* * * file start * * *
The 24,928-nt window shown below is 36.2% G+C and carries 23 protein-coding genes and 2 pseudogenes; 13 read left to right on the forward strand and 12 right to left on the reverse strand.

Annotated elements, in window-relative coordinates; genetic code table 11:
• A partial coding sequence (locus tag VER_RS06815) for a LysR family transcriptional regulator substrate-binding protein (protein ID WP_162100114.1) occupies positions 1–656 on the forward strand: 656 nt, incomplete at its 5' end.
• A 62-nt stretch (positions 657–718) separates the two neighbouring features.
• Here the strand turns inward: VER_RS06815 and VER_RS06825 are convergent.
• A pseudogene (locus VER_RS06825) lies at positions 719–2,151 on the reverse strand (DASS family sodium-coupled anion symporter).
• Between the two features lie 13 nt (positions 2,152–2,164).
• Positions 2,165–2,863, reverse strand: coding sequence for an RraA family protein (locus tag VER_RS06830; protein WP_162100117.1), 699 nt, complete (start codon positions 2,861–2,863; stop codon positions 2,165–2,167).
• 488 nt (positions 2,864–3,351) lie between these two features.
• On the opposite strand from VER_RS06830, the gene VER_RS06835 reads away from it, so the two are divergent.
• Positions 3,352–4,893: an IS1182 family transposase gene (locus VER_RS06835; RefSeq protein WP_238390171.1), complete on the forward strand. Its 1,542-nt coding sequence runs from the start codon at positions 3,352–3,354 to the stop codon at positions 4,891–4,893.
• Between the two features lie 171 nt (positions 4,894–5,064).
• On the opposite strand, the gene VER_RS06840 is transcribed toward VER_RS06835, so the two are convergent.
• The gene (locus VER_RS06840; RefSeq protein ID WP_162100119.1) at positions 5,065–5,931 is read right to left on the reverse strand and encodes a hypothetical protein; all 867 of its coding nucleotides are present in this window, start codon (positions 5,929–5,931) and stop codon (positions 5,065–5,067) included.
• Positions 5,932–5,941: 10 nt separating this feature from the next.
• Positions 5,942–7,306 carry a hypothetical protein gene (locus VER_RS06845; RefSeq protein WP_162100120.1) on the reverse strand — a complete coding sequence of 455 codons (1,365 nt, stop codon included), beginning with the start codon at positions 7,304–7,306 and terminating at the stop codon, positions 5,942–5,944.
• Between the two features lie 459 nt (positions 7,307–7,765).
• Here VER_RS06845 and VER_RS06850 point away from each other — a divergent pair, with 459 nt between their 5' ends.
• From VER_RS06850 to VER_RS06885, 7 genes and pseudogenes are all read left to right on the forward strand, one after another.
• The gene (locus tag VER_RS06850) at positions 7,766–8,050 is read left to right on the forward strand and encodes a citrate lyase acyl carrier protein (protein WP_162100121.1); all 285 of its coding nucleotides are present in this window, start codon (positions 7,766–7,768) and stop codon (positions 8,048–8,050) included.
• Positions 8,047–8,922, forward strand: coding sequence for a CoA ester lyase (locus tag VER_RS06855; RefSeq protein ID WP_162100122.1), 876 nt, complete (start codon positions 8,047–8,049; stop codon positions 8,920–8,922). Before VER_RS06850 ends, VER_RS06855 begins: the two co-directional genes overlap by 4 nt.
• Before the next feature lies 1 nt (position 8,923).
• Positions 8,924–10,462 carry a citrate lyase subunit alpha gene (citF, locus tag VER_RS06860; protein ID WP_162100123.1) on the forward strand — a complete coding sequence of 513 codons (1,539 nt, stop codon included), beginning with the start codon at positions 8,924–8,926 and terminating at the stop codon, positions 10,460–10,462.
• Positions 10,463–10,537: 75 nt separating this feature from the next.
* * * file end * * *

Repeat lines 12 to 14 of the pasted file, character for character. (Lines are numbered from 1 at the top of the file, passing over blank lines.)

• Between the two features lie 171 nt (positions 4,894–5,064).
• On the opposite strand, the gene VER_RS06840 is transcribed toward VER_RS06835, so the two are convergent.
• The gene (locus VER_RS06840; RefSeq protein ID WP_162100119.1) at positions 5,065–5,931 is read right to left on the reverse strand and encodes a hypothetical protein; all 867 of its coding nucleotides are present in this window, start codon (positions 5,929–5,931) and stop codon (positions 5,065–5,067) included.